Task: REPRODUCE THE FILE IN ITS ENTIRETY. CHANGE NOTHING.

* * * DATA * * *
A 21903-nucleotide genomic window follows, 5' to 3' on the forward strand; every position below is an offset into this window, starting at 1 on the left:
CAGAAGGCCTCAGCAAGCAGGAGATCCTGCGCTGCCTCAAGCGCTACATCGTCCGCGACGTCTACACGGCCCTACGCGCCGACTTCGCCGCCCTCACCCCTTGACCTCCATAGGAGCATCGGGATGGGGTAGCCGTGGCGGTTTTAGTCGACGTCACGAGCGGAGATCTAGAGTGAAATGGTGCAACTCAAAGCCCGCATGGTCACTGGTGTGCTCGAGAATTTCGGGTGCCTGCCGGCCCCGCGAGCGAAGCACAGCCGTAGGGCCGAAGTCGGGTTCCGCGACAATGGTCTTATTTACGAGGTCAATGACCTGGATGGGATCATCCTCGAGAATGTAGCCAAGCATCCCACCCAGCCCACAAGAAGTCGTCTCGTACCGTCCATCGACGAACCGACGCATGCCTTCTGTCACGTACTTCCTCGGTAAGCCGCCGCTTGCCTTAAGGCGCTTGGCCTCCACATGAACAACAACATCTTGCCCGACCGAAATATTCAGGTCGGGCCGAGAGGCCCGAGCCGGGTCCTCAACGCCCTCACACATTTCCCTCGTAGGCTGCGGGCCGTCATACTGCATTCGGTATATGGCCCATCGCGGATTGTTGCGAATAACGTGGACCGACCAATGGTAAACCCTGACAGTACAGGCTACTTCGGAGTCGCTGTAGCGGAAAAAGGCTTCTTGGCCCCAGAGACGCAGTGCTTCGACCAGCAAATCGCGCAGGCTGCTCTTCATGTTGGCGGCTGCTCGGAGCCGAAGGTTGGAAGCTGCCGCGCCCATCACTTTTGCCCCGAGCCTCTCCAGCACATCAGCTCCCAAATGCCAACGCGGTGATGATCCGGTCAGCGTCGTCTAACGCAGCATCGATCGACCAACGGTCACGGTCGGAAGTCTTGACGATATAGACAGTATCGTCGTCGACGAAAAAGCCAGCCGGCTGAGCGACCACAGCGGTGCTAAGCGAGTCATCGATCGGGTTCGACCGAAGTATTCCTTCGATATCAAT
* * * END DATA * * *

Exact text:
A 21903-nucleotide genomic window follows, 5' to 3' on the forward strand; every position below is an offset into this window, starting at 1 on the left:
CAGAAGGCCTCAGCAAGCAGGAGATCCTGCGCTGCCTCAAGCGCTACATCGTCCGCGACGTCTACACGGCCCTACGCGCCGACTTCGCCGCCCTCACCCCTTGACCTCCATAGGAGCATCGGGATGGGGTAGCCGTGGCGGTTTTAGTCGACGTCACGAGCGGAGATCTAGAGTGAAATGGTGCAACTCAAAGCCCGCATGGTCACTGGTGTGCTCGAGAATTTCGGGTGCCTGCCGGCCCCGCGAGCGAAGCACAGCCGTAGGGCCGAAGTCGGGTTCCGCGACAATGGTCTTATTTACGAGGTCAATGACCTGGATGGGATCATCCTCGAGAATGTAGCCAAGCATCCCACCCAGCCCACAAGAAGTCGTCTCGTACCGTCCATCGACGAACCGACGCATGCCTTCTGTCACGTACTTCCTCGGTAAGCCGCCGCTTGCCTTAAGGCGCTTGGCCTCCACATGAACAACAACATCTTGCCCGACCGAAATATTCAGGTCGGGCCGAGAGGCCCGAGCCGGGTCCTCAACGCCCTCACACATTTCCCTCGTAGGCTGCGGGCCGTCATACTGCATTCGGTATATGGCCCATCGCGGATTGTTGCGAATAACGTGGACCGACCAATGGTAAACCCTGACAGTACAGGCTACTTCGGAGTCGCTGTAGCGGAAAAAGGCTTCTTGGCCCCAGAGACGCAGTGCTTCGACCAGCAAATCGCGCAGGCTGCTCTTCATGTTGGCGGCTGCTCGGAGCCGAAGGTTGGAAGCTGCCGCGCCCATCACTTTTGCCCCGAGCCTCTCCAGCACATCAGCTCCCAAATGCCAACGCGGTGATGATCCGGTCAGCGTCGTCTAACGCAGCATCGATCGACCAACGGTCACGGTCGGAAGTCTTGACGATATAGACAGTATCGTCGTCGACGAAAAAGCCAGCCGGCTGAGCGACCACAGCGGTGCTAAGCGAGTCATCGATCGGGTTCGACCGAAGTATTCCTTCGATATCAAT